Repository or app store for FOSS apps?

Discussion in 'Mac Apps and Mac App Store' started by dave559, Sep 3, 2015.

  1. dave559 macrumors newbie

    Jun 30, 2015

    I am new to having a Mac myself, although I have used Macs on and off for years at different workplaces. I'm not a switcher from a certain well-known OS, but rather from another one, Linux (and even Amiga, if you go back really far enough (I couldn't afford a Mac back then)..!). Linux has met most of my own needs perfectly adequately for a long time, especially for desktop use, but unfortunately it can even now sometimes still be a bit of a struggle to get all laptop hardware (eg, wifi, bluetooth, sleeping) working properly and eventually I came to the conclusion that, despite the not inconsiderable outlay, a Mac was probably better value (in terms of my time and effort) in the long run.

    I have obviously built up familiarity with quite a number of FOSS apps from the Linux world (many of which are also available for Mac, thanks to similar unix backgrounds helping with development and porting), such as Firefox, Thunderbird, LibreOffice, GnuCash, GIMP, Inkscape, Scribus, VLC, and so on, and the amazing APT packaging system that makes applications just so easy to install and manage (I've had less good experiences with RPM-based systems/repos, I have to say..).

    There is the Apple App Store, but unfortunately few (if any?) of the FOSS apps that I am used to are available there (there are 2 versions of LibreOffice from Collabora, but I'm not sure how these relate to official LibreOffice versions (Collabora are apparently among the LO developers (I'd never heard of them before now), so I guess that gives a way to help support the project financially as well?)), which is somewhat annoying: it's a long, long, time since I have ever had to go directly to an app's website to install it manually, and I'd forgotten just how primitive that is!

    I am aware of Fink, MacPorts and Homebrew, but, not only is it a shame that there are competing package manager projects (couldn't they ideally just combine their efforts to make one absolutely fantastic system?!), but unfortunately it doesn't look as though all of the apps that I want to use are all available in any one of the systems (Debian/Ubuntu really has been spoiling me), and possibly(?) their goals look like they may well be more tending towards supporting developer tools and libraries (which are less important for me) rather than "end-user" apps? Unfortunately, I'm not really in a position to help in practical terms with developing any of these projects (although I could perhaps make a small donation, if that would help to improve these projects). Not that I don't appreciate the Mac developer community, but realising the difference in scale between these projects and Linux package repos perhaps makes me really appreciate all the incredible work that has gone into Linux all the more.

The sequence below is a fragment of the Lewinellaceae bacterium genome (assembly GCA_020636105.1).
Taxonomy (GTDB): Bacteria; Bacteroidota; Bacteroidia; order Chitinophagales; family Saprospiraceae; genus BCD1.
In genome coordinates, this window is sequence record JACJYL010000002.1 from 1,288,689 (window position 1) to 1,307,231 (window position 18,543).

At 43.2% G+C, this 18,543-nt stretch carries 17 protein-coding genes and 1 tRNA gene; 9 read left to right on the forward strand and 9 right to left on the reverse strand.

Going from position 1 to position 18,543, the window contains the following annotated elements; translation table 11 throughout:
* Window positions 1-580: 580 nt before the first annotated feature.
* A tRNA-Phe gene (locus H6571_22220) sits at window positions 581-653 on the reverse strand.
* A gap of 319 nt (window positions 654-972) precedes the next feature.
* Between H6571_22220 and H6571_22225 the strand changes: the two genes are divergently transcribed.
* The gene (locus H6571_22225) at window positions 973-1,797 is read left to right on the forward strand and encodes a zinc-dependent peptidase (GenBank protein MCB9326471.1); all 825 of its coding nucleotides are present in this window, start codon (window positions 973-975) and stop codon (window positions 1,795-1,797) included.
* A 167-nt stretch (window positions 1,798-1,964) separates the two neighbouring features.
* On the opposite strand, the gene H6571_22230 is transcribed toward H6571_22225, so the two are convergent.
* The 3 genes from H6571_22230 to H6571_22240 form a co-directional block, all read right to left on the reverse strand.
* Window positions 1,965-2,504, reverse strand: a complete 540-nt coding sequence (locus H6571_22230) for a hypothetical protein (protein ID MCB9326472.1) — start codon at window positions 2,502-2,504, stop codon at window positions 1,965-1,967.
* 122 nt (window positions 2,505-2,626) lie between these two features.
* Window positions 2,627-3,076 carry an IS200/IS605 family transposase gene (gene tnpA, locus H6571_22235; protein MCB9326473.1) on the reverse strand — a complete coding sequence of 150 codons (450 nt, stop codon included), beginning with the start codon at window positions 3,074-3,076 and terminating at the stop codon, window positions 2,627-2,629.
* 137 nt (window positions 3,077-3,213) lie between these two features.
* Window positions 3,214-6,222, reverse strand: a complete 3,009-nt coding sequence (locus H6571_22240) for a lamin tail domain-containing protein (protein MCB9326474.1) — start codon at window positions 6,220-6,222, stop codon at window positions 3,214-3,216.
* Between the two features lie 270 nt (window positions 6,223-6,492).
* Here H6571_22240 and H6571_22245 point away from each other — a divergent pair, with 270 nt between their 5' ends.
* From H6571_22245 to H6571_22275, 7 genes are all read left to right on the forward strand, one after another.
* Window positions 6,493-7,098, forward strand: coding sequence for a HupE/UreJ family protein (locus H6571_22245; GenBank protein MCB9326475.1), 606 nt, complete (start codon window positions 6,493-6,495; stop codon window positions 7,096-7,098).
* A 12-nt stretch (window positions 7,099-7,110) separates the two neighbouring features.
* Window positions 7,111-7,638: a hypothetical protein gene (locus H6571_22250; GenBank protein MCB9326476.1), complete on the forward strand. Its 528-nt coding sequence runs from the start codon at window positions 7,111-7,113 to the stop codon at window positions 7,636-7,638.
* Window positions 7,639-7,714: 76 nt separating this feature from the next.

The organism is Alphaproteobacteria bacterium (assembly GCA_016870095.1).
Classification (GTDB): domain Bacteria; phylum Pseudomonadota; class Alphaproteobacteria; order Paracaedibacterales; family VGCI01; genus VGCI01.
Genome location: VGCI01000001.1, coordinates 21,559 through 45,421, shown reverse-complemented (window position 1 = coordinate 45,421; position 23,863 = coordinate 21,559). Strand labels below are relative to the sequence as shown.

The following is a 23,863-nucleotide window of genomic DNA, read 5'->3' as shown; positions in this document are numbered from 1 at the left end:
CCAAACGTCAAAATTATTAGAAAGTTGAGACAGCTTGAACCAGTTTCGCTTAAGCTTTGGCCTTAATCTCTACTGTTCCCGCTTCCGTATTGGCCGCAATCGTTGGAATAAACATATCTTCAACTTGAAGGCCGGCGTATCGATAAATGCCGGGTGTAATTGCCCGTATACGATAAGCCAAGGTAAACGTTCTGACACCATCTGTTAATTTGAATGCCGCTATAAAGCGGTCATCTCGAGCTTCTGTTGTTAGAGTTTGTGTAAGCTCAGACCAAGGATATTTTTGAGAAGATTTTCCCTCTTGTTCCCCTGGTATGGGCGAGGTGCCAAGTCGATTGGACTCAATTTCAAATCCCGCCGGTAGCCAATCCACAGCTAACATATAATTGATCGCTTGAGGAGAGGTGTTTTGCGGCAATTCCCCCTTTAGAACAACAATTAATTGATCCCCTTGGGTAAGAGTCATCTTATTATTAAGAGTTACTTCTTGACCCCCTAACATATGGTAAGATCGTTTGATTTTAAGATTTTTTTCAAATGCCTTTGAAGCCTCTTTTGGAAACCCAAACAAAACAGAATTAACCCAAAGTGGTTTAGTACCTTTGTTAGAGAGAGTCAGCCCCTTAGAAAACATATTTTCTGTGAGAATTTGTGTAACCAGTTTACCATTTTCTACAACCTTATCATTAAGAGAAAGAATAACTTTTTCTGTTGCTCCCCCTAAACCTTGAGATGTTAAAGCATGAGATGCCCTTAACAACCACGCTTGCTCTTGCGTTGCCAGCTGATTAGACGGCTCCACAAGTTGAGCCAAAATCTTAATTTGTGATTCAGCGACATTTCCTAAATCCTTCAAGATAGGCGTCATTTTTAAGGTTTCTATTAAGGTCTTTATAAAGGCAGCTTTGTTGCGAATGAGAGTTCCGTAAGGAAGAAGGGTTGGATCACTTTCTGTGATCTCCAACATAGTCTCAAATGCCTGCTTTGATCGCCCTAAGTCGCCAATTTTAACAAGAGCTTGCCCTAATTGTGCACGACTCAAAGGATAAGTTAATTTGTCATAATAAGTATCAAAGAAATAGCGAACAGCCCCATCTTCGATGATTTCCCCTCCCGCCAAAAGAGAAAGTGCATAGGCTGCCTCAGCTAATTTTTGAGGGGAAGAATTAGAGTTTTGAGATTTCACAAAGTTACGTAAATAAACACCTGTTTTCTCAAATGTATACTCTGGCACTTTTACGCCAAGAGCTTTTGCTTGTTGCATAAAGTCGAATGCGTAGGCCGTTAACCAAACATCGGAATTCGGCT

I am wondering what would be the best way to get to where I want to be: should I just resign myself to installing the Mac version of each app manually (and remembering, where necessary to check for updates periodically), or would I perhaps even be better off installing a Linux VM on my Mac for when I want to make use of a FOSS app (which seems perhaps a bit over the top)?

    It's also possible that, as I get more familiar with the Mac world, I will find some 'native' Mac apps that might suit my needs just as well (or perhaps, even better), but I'm always conscious (having unfortunately lost some of my Amiga documents back in the day) that open file formats (and open apps) are important factors to bear in mind in the longer-term..

    Thanks for any advice!
  2. wrldwzrd89 macrumors G5


    Jun 6, 2003
    Solon, OH
    I am interested in this topic too. There's such a thing for Windows, called Chocolatey, but I don't know of a Mac equivalent.
  3. ixxx69 macrumors 65816

    Jul 31, 2009
    United States
    I've jumped all over the map over the years between Mac/Linux/Windows, and in my experience, the Mac is by far the easiest to install software and keep updated. But you're going to have to get over the whole APT deal - and going on and on about it is isn't going to endear you to people here. ;-)

    First, get whatever you can through the Mac App store (though keep an eye out for certain types of applications that offer a more feature-rich version via website download only due to some of Apple's restrictions due to sandboxing).

    "" has a ton of independent/FOSS software and they do offer their own sort of update manager (there's a limited free version and a paid version).

    Finally, most software these days also has built-in update checker and will let you know when a new version is available and offer to download and install it. Not as slick as an app store, but not like you have to go hunting the updates down.
  4. dave559 thread starter macrumors newbie

    Jun 30, 2015
    Point taken, but I think it's always worthwhile pointing out where a different OS does something useful that is perhaps worthy of replicating!

    Ah, thanks, that looks perhaps like it might be similar to the sort of thing that I'm looking for. A useful-looking website and a good way to find out about different applications anyway.

    Yeah, but the idea of dozens of different programs all running their own unique update checkers just seems so inelegant, and, dare I say it, un-Mac-like! That's why I am somewhat surprised if the Mac community hasn't come together to make a really high quality app repository system as the Linux distros have..

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